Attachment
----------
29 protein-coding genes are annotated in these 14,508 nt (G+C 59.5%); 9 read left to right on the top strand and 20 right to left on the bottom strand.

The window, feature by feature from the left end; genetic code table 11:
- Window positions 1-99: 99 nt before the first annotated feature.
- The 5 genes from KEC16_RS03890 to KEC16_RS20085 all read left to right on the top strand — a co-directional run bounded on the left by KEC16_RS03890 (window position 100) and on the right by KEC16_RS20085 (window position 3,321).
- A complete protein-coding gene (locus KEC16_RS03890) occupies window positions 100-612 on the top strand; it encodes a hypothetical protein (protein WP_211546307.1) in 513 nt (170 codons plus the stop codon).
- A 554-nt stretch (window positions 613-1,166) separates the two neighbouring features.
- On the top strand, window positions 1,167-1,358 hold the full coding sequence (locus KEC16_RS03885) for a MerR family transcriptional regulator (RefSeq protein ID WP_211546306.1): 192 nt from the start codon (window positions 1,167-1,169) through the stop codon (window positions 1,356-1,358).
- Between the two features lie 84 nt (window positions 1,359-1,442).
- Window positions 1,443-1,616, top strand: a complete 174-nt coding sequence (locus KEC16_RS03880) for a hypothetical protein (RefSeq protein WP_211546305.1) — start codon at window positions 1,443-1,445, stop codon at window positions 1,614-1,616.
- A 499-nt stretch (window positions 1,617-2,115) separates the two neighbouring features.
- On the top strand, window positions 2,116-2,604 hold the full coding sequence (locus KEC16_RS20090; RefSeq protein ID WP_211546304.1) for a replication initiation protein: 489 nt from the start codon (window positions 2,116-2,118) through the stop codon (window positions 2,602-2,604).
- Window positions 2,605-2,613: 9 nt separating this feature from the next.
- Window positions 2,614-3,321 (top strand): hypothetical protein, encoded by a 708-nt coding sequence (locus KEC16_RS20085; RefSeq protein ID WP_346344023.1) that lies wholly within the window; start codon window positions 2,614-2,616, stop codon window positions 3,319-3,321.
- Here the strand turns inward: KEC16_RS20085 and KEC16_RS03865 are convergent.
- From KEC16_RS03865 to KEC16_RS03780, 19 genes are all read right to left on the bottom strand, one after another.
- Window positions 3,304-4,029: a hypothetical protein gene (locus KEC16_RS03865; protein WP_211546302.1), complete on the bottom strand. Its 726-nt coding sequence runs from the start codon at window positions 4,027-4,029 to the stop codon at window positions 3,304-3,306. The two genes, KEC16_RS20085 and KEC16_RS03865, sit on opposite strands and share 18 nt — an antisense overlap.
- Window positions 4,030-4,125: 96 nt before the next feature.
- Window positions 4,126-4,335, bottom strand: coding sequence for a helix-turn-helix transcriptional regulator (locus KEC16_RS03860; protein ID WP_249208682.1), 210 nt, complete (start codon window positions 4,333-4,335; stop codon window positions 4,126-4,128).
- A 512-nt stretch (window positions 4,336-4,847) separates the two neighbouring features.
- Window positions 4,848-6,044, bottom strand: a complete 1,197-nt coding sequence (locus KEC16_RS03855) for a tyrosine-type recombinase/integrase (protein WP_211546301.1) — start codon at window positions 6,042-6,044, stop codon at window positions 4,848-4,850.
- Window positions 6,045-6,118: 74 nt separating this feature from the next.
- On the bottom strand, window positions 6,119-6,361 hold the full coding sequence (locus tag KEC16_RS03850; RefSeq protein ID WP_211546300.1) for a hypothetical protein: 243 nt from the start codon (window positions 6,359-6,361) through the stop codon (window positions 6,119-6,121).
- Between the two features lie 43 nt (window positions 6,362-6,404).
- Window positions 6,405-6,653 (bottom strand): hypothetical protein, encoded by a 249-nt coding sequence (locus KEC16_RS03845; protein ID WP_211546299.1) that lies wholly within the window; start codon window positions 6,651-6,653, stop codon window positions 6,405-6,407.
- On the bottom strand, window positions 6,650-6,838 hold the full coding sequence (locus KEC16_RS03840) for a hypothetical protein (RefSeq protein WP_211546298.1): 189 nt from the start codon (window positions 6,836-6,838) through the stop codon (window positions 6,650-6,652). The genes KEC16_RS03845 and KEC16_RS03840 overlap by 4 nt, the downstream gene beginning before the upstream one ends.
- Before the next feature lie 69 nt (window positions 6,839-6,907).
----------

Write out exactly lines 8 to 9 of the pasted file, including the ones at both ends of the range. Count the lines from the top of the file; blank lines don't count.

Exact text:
- Between the two features lie 84 nt (window positions 1,359-1,442).
- Window positions 1,443-1,616, top strand: a complete 174-nt coding sequence (locus KEC16_RS03880) for a hypothetical protein (RefSeq protein WP_211546305.1) — start codon at window positions 1,443-1,445, stop codon at window positions 1,614-1,616.